Enjoy this short video!

My Final Summer Hurrah

By: Chaunte McClure

I was excited about fall’s arrival, but I had to make a trip to the beach before summer’s end. One of the perks of living in Columbia is you can get to a beach within two to three hours. I chose Myrtle Beach for my final summer hurrah. It’s familiar territory and there are plenty of things to do while you’re there.

Myrtle Beach

Since it was near the end of September and a few weeks past Labor Day, I figured there would be fewer beachgoers, but not so. It was in the upper 80s and beach fun was still in high gear! Why are families still vacationing? Isn’t school back in? Those were two questions I asked while people watching as we scrolled down Ocean Boulevard trying to find a place to lay our heads.

Myrtle Beach

No vacancy. No vacancy. No vacancy. We saw those two words in lights for miles. Again, I didn’t think Myrtle Beach would be flooded with tourists at the end of September; therefore, I didn’t make it a priority to make reservations.

Myrtle Beach

After about two hours, we finally found a place where we were willing to stay. But wait, it was just for one night. There was no availability for Saturday night. That’s okay, one night at a time. At that moment I was just ready to rest.

Saturday morning we made a quick trip to the outlets. I thought it was quick; my husband might beg to differ. Next stop was Broadway Grand Prix because I was ready to speed things up and run circles around my husband on the tracks. I also took a swing at whipping him in mini golf. For 20 bucks we got to act like big kids and drive go carts. Then we played putt-putt. I confess: I lost! I lost on the track and the green. But I had fun and that’s a win for me!

Myrtle Beach

My whole purpose of visiting the Grand Strand was to put my feet in the sand and make a splash. So our next stop was the beach where we could see hundreds of sunbathers soaking up the sun, kids frolicking in the water, couples enjoying a beach walk and people collecting sea shells.

I never stay in the water long. It probably takes me longer to immerse my body all the way in than the time I spend fighting the waves. That’s because I’m trying to get used to the cold water.

Myrtle Beach

Thank goodness for a warm pool and a Jacuzzi. I think I spent more time there. By the way, finding an oceanfront room on Saturday was painless.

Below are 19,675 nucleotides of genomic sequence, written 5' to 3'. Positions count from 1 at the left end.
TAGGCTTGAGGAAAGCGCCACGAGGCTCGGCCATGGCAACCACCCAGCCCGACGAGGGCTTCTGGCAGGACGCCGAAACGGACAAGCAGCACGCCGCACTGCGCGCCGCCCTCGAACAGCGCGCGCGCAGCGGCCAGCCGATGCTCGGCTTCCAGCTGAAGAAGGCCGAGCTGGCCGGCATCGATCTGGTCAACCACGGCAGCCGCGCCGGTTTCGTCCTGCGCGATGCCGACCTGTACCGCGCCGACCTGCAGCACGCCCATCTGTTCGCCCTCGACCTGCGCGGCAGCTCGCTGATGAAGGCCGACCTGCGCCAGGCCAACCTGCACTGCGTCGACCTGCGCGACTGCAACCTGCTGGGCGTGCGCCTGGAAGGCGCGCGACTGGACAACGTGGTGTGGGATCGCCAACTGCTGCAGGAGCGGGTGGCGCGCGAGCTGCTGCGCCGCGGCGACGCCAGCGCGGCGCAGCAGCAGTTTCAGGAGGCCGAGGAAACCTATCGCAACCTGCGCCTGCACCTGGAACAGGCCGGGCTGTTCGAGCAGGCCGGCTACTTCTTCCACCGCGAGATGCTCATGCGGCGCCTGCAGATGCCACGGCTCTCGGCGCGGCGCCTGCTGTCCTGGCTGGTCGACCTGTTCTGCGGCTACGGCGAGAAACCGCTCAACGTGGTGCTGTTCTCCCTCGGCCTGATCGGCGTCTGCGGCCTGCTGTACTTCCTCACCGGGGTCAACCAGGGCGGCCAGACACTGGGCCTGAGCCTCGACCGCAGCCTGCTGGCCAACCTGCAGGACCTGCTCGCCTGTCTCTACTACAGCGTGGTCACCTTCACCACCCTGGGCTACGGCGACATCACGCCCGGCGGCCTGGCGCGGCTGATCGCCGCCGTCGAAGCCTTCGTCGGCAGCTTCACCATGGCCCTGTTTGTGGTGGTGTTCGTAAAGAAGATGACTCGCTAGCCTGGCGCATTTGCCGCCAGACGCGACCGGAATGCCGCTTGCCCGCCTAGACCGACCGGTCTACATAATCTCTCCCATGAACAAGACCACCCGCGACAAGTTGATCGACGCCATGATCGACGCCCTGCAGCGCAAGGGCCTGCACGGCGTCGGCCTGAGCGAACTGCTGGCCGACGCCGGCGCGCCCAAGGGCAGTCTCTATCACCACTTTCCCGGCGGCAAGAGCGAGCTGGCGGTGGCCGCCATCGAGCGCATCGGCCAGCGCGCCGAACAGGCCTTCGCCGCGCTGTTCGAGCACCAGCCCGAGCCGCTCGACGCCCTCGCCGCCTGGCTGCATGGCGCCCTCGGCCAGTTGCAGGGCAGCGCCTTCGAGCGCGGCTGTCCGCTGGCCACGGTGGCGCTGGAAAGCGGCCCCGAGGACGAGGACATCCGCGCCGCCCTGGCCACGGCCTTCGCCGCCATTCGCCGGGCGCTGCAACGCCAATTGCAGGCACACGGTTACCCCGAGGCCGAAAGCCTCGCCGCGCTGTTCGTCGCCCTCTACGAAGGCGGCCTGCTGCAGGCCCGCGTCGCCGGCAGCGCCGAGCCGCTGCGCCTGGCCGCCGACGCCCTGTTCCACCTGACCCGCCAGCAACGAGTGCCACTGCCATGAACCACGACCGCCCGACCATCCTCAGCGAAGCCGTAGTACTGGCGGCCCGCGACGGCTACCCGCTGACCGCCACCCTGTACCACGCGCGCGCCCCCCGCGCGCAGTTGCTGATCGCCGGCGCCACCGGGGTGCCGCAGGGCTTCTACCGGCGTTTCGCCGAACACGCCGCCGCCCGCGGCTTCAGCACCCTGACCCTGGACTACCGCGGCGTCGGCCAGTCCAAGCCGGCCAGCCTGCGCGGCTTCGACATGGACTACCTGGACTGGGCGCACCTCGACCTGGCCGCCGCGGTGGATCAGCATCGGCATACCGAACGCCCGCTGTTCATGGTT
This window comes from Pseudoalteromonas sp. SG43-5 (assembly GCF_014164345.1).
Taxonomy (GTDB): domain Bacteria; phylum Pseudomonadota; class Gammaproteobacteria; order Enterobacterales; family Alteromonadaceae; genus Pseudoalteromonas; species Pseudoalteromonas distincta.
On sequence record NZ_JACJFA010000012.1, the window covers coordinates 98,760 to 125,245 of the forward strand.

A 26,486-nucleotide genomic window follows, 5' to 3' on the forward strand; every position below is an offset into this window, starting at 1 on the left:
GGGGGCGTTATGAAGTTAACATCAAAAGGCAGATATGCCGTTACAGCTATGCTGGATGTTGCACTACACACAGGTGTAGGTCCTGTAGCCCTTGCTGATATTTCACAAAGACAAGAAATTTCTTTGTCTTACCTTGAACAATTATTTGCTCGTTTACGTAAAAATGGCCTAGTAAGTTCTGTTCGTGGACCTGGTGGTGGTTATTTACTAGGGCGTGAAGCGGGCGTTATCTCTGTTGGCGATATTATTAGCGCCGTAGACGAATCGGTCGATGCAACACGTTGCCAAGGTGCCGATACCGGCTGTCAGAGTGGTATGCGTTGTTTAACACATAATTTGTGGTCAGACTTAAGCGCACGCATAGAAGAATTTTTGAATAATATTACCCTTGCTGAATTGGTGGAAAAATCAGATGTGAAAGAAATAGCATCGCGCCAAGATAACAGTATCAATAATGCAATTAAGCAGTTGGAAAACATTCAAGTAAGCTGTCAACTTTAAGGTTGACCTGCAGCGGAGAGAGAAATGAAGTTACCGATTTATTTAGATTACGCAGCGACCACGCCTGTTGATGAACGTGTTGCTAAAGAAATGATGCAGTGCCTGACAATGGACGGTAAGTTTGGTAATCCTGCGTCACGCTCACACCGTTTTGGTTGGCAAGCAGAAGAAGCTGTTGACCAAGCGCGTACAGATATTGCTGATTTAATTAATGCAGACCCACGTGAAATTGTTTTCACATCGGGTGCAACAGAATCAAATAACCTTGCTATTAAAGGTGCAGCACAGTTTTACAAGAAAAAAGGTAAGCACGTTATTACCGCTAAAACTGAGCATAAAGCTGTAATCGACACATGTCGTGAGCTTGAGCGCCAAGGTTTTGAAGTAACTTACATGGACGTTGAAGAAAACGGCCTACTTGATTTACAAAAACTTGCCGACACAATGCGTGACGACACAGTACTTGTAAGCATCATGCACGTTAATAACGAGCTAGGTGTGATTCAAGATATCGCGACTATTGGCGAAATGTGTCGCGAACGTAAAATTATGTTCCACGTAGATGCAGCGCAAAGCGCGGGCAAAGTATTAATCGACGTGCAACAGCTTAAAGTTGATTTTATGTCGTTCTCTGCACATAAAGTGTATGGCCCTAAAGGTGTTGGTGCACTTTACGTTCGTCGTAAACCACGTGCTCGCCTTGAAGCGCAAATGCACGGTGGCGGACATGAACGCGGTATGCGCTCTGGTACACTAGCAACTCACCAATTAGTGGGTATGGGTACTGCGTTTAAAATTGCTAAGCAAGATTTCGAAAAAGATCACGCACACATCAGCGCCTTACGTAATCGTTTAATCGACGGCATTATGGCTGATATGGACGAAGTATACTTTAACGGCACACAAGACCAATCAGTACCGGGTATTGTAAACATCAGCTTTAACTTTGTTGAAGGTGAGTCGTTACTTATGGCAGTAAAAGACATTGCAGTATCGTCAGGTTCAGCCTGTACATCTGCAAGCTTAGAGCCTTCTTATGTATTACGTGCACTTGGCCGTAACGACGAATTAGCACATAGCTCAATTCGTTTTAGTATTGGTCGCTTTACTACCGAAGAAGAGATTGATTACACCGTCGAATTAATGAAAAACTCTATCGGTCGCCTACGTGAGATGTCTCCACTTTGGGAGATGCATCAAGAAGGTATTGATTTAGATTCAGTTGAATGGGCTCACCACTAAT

After all that time in the water (and heat), I was ready to fill up on crab legs. All I needed to find was an all-you-can eat restaurant with crab legs on the bar. I was in seafood heaven when we arrived at Bennett’s Calabash Seafood Buffet. I don’t know how many trips I made to the buffet. I wasn’t counting. I will tell you that I ate my money’s worth. Nom nom!

It’s always sad to see the last day of vacation or a weekend getaway come to an end. More memories were made and more stress was released. I look forward to seeing ol’ Myrtle again.

Change is Coming

By: Lara Winburn


I am not sure if you have missed me, but I have been away. I have been drowning in change. Since June 1st I have:

  • Resigned from a job, which felt a little like a break up since I liked my little work family. There was a lot of “it’s not you it’s me.”
  • Started a new job, which is a lot like a new relationship where you want them to like you and think you are smart and funny and pretty.
  • Sold a house (in one day). We were homeless for two weeks, testing not only our marriage and parenting skills but the kindness of our friends. (Thank goodness for generous friends and my cow.)
  • Finally moved into our new forever house…which is currently a construction site and our house. I knew it was bad when the electrician asked, “Are you living here full time?”

Times, they are a-changing. If I find out I am pregnant anytime soon my husband’s head may explode. (NOT that I am trying to get pregnant – that would just be the change that broke the camel/husband’s back.)

The funny thing about change is the impact it has on some more than others. To be quite honest, I feel a little unaffected by change. Change is hard, but hard is not the same as bad. Maybe it’s because my life is such a mess – or what I what I would like to call “fluid and changing.” I do not ever consider myself organized enough for the change to be felt. (Translation: When you are a hot mess you do not feel the storm when it comes.)